In our design thinking, we find it useful to distinguish between the visual design, how things look on the screen, and the interaction design, how users interact with the visual elements and how these behave. Although these two aspects of user interface design are ultimately inseparable, it can be helpful to think of them independently, especially when trying to come up with something novel to solve a really tough design problem.
In situations where a really good design solution eludes us, we slow down the process and divide it into steps. First, we review what we know about the problem we are trying to solve. What are the task cases to be supported? What materials and tools--in the abstract--are required to support these tasks? If we have written out task cases and a content model, the information we need is right there in the models.
Next, we want to explore the full range of possible solutions, beginning with a list of the conventional or familiar approaches that might be used to solve the problem. We might also brainstorm some more wild-eyed alternatives to round out the list. Each of the ideas on this list has both visual and interaction design implications, so, in effect, we have a three column list: (1) what the possible solution is, (2) its appearance and use of screen real estate, and (3) how users interact with it.
Typically, nothing in the list is exactly what we are looking for, so we start thinking about what precisely is wrong with each of them and how that might be changed. We try to express the problem or limitation in each case as a matter of either appearance or behavior. For example, using two spin boxes to set hours and minutes in an on-screen clock creates a visual problem because the spin buttons for the hours fall between the hours and minutes and break the visual gestalt of the time display. (If you can’t visualize this problem, refer to the example in Figure 9 of the paper: http://foruse.com/articles/instructive.htm)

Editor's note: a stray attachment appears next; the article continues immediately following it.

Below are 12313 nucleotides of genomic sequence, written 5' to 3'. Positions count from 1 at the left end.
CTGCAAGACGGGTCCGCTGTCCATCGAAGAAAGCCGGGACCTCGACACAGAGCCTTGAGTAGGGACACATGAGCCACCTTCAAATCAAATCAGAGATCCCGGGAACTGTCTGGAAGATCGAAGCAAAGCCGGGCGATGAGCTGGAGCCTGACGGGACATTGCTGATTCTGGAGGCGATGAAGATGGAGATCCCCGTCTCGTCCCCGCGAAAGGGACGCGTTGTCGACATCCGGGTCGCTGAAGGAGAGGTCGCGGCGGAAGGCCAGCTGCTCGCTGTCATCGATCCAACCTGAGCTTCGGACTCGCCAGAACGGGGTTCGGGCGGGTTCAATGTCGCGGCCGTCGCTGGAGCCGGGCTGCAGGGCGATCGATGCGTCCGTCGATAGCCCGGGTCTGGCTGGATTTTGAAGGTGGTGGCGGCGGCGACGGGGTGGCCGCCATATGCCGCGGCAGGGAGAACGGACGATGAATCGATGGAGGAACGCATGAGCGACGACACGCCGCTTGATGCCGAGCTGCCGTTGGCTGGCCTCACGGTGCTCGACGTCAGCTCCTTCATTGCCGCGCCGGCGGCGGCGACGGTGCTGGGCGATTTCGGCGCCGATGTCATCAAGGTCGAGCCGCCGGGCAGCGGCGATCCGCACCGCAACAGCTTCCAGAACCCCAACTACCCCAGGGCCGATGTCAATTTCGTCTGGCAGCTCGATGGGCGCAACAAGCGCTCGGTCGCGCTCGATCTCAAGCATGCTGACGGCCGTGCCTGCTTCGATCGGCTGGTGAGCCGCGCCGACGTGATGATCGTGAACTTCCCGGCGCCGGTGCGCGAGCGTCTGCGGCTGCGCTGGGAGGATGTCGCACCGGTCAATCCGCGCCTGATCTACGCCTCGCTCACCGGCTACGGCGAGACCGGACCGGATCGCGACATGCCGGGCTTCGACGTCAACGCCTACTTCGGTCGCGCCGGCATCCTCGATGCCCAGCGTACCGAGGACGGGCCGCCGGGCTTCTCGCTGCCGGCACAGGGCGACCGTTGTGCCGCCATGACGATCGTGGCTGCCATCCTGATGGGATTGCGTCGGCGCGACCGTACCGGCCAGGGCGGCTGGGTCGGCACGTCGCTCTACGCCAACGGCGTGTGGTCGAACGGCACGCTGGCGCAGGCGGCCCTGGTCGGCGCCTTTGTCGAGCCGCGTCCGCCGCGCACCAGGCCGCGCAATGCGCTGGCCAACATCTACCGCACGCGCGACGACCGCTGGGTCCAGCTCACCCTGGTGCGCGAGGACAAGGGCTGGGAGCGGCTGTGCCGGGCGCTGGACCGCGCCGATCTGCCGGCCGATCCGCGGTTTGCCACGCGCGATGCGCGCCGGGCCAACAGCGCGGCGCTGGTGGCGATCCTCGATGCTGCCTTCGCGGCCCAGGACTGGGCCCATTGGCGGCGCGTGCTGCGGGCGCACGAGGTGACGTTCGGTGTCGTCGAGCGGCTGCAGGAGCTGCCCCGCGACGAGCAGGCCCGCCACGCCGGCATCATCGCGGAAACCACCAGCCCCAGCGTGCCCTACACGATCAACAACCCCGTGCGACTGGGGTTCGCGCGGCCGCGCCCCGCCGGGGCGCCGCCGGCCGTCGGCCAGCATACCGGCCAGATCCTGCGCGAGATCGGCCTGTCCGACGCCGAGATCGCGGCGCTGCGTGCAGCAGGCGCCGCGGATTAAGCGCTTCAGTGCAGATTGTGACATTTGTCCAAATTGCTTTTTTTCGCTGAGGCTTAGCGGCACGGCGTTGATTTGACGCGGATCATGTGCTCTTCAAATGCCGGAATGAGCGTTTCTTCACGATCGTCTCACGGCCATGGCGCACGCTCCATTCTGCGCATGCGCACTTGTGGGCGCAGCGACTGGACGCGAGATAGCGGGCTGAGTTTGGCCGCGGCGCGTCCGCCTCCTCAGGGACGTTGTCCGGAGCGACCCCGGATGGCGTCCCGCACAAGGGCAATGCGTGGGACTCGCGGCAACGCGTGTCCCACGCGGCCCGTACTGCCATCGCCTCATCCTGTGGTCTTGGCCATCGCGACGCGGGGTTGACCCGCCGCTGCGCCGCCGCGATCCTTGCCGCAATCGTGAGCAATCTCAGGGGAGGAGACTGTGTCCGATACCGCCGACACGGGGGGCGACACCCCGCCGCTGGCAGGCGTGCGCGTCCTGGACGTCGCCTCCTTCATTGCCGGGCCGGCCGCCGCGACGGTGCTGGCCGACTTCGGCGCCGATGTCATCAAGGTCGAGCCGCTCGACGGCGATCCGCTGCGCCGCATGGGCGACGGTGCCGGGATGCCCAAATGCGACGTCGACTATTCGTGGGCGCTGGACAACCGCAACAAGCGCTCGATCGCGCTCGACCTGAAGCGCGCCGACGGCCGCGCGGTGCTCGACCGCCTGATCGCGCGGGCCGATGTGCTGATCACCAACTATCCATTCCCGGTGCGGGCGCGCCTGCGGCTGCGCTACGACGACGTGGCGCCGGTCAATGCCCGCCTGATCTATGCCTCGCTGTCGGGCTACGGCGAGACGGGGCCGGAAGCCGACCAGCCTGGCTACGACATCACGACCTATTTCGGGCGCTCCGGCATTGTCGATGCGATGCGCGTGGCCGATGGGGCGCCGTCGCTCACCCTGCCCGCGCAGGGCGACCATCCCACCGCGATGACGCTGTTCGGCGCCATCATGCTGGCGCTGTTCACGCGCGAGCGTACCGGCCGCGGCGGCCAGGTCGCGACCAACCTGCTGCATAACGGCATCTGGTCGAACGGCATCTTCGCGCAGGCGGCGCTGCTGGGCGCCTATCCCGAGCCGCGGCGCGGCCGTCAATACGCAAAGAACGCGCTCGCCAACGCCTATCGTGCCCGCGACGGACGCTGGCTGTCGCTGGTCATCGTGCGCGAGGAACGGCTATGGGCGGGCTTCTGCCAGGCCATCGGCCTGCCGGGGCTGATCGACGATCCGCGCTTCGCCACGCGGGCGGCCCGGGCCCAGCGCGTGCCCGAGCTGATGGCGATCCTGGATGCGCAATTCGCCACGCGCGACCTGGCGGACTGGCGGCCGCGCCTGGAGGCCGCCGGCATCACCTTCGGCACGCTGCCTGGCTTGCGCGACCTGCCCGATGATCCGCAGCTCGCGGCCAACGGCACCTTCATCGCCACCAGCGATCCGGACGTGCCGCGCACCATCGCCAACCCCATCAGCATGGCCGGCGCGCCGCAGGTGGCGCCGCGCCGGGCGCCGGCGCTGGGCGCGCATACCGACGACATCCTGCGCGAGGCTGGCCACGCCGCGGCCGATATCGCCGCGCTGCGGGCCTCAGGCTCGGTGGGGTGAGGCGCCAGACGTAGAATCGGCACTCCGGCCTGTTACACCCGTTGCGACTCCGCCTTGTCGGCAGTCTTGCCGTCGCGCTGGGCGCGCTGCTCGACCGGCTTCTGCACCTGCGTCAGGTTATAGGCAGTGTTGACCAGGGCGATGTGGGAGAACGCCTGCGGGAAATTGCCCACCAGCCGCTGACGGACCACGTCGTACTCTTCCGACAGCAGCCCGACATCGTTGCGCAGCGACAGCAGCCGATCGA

Once these various shortcomings are expressed, ways to overcome them usually become apparent. E.g., if the spin buttons get in the way visually, then moving them to the outside is a pretty obvious work-around. In many cases, the better features of two or more of the alternative components can be combined. Having a simple inventory of the alternatives and their limitations makes it easy to consider various creative combinations.
In outline, the steps to invention go something like this:
Bingo, you have invented a precise solution to your particular design problem. Now you just massage it to make it “intuitable,” and you are nearly home!
This explanation makes the process sound more tedious than it is in practice. In many cases, the alternatives can be listed and reviewed mentally in very little time. If we are working in a small team, as we often are, we might verbally tick off the possibilities. In the worst cases or in larger groups, we turn to the whiteboard and do a more formal job of brainstorming and filling in the columns.
4. Repeatable Results
We must be doing something right, because innovative high-tech companies like Siemens, Nortel, and Lockheed keep bringing us back again and again to train their people. We can help your design and development professionals produce more usable applications in less time. For as few as 10-12 people, we can design and deliver a training solution customized just for your staff. For details, send an email with information about your group and its training needs to: (mailto:firstname.lastname@example.org).
If you don’t have enough people to justify bringing us to you, join us in New Hampshire for the next public seminar in usage-centered design the week of 6-10 May 2002. Like all our teaching, this seminar is an intensive hands-on experience. We’ll be covering everything from agile card-based modeling techniques to instructive interaction, so don’t miss it. Details are on the Web at (http://foruse.com/seminars/).